The paper said that no change in policy appeared to have been made, but the effort to send the notifications had been stalled by senior officials including Rice.

The paper said Taiwan had privately urged that the notifications not be sent in the coming weeks as it completes talks with China on launching regular direct flights and expanding tourism.

Rice and other top officials also appeared loath to irritate Beijing amid negotiations over North Korea’s nuclear program, it said.

On Wednesday, the Taipei Times quoted Defense News as saying that the US State Department had decided to freeze arms sales to Taiwan.



Sovereignty at stake in Beijing

Friday, Jun 13, 2008, Page 8

With talks between the Straits Exchange Foundation (SEF) and China’s Association for Relations Across the Taiwan Strait (ARATS) under way, it is hard not to understand the concerns of those who have been calling for Taiwan’s sovereignty to be protected.

This time the talks are being held in Beijing, a factor that is itself full of symbolism.

Not holding the talks on neutral ground, as happened in the past, gives China the chance to frame events as it desires. The venue for the talks, the Diaoyutai State Guesthouse, is proof of this, as it is where the Chinese government houses visiting provincial government officials. Thus, Beijing can portray the talks as one of its provinces coming to pay tribute to the seat of power.

All the talk about “putting aside disputes over sovereignty” to create a “win-win” situation for both sides is a red herring because if Taiwan is willing to overlook sovereignty just once, then it is setting a precedent for future talks. The only winner if this happens will be Beijing.

If any attempt is going to be made to protect Taiwan’s sovereignty, then it needs to be done during this week’s talks. However, it remains to be seen whether SEF Chairman Chiang Pin-kung (江丙坤) will follow in the footsteps of his predecessor Koo Chen-fu (辜振甫) and lay down the law to the Chinese side.

A failure to do this will be a direct consequence of the string of rash promises made by President Ma Ying-jeou (馬英九) ahead of the presidential election, all predicated on Beijing’s goodwill. Ma got elected with the reputation — however questionable — of being a “can do” politician, but he has had to make major concessions to try to live up to that image.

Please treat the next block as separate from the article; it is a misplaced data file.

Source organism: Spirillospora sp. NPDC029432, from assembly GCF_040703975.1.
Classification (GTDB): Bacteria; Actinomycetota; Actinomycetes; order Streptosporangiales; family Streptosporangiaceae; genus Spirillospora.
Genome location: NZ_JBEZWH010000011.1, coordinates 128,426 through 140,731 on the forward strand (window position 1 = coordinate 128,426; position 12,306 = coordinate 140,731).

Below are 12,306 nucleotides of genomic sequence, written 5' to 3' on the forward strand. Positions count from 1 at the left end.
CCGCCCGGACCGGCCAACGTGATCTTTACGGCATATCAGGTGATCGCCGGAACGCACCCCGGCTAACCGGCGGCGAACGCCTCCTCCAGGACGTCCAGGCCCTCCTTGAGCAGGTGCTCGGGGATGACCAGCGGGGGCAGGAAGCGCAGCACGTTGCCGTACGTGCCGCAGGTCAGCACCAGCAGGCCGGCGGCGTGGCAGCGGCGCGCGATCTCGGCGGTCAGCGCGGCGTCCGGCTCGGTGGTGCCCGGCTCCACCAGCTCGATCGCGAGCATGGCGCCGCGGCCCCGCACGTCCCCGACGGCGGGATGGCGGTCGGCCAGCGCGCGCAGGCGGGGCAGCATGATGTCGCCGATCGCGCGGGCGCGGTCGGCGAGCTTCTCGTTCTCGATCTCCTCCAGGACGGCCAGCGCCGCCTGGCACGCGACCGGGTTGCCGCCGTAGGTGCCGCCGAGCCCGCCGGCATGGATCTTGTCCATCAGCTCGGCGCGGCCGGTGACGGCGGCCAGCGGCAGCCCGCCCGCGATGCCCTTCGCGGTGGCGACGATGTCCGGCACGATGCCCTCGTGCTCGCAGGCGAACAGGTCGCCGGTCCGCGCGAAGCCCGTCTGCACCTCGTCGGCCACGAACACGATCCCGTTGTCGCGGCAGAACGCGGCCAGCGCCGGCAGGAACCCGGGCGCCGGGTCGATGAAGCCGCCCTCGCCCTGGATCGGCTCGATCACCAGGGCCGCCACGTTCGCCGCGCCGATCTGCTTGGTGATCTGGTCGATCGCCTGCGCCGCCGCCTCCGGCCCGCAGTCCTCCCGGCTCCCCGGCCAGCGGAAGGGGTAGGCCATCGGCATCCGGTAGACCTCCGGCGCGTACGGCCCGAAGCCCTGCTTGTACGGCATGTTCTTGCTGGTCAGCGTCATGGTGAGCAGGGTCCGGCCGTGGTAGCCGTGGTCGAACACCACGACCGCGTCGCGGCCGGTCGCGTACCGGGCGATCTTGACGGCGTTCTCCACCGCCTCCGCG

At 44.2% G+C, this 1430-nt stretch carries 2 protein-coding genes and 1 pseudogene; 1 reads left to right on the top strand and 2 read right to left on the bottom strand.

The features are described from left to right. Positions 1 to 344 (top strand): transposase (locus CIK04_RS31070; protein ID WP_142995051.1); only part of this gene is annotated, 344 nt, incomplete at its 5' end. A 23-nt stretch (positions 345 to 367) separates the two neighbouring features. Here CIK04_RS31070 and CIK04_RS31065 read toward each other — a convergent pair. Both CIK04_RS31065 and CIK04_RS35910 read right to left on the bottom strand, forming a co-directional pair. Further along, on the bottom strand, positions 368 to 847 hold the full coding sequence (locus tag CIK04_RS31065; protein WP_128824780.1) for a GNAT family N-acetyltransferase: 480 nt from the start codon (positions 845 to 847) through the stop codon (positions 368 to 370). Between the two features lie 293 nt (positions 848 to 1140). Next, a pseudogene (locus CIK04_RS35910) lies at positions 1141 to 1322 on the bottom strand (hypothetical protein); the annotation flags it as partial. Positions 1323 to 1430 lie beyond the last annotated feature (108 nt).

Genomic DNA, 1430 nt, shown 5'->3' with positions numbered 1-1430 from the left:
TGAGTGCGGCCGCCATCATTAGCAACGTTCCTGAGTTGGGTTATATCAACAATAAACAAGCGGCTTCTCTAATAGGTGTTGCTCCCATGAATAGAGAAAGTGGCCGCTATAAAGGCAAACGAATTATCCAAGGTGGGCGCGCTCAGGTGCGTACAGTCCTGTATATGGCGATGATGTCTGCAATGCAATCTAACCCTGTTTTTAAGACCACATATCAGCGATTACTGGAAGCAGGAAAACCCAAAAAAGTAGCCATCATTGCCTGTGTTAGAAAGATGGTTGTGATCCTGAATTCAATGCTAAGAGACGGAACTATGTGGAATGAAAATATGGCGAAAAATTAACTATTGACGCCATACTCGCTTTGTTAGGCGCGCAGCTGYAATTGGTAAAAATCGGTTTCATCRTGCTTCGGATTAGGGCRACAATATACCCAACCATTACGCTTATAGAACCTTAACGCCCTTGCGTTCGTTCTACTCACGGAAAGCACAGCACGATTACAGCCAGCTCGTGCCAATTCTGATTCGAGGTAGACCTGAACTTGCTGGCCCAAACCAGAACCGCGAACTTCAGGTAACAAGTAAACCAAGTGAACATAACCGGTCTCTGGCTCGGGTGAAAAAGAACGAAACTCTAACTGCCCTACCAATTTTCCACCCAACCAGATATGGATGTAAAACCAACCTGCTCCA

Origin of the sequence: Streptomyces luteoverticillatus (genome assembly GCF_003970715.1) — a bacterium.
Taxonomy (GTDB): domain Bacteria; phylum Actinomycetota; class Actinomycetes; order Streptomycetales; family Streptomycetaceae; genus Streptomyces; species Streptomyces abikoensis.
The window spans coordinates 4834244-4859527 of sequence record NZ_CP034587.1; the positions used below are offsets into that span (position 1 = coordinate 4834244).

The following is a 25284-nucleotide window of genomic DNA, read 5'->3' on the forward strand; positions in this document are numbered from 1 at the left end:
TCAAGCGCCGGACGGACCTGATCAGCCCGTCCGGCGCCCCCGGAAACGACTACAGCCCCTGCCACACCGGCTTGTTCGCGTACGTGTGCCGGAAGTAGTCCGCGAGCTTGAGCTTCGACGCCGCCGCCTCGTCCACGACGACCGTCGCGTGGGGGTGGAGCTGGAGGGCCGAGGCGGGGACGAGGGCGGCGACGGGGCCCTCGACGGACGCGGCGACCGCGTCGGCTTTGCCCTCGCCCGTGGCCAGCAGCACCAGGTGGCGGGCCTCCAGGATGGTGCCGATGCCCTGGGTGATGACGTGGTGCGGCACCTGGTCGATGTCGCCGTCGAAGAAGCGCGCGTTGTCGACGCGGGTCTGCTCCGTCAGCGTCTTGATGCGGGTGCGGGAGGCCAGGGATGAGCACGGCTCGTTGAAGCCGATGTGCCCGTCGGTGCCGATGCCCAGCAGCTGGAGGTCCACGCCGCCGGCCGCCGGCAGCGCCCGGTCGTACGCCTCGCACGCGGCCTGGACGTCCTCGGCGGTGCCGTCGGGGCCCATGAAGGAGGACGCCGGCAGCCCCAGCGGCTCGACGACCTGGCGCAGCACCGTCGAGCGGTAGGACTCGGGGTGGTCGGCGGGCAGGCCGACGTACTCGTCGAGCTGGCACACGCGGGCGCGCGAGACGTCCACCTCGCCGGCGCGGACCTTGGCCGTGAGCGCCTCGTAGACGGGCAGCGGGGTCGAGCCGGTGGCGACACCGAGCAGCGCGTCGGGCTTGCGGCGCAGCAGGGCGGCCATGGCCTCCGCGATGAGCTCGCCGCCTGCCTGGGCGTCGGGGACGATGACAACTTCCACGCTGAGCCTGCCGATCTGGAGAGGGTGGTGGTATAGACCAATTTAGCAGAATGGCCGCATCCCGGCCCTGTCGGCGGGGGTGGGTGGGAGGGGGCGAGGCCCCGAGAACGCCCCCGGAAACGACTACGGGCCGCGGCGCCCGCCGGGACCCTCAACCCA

With rocketing oil and commodity prices delivering an inauspicious beginning to his presidency, he is afraid that failure to deliver flights and tourists by July 4 will deal a devastating blow to his credibility and popularity.

Another consequence of this week’s talks is that China fever is now in danger of developing into a full-scale epidemic, with county commissioners and city mayors now champing at the bit to cross the Strait and hobnob with their communist counterparts. Elected officials are lining up to ditch their titles to take part in economic activities and some are even willing to break the law to do so.

It is hard to believe that these are the same people who so fervently defended the Republic of China (ROC) from the localization moves of the Chen Shui-bian (陳水扁) administration and have kicked up such a fuss over this week’s sinking of a Taiwanese fishing boat by the Japanese coast guard.

The government must put its foot down soon and allow the Mainland Affairs Council (MAC) to exercise its authority if it is to prove wrong the doubters who said Lai Shin-yuan’s (賴幸媛) appointment was just a publicity stunt.

It cannot afford to order the MAC to cave in, as it did in the case of Kinmen County Commissioner Lee Chu-feng (李炷烽).

Only then can the Ma administration prove it is serious about upholding Taiwan’s sovereignty, something 68 percent of respondents supported in a Global Views magazine poll this week.

How can people trust a government that is prepared to stand up to Japan over the sovereignty of the Diaoyutais while at the same time cower to China?



Proceed with caution in PRC talks

By Paul Lin 林保華
Friday, Jun 13, 2008, Page 8

Talks were due to resume between Taiwan’s Straits Exchange Foundation (SEF) and China’s Association for Relations Across the Taiwan Strait (ARATS) yesterday. In a certain sense, these talks will be an icebreaker. Although talks between both sides have been frozen for many years now and the current talks represent some progress, the Taiwanese delegation should still handle the negotiations very delicately.

President Ma Ying-jeou (馬英九) and Vice President Vincent Siew (蕭萬長) have both used an ice analogy, saying that “Ice cannot be melted too quickly, otherwise it could cause a flood.” Still, the Chinese Nationalist Party (KMT) has high hopes for improving cross-strait relations with the talks.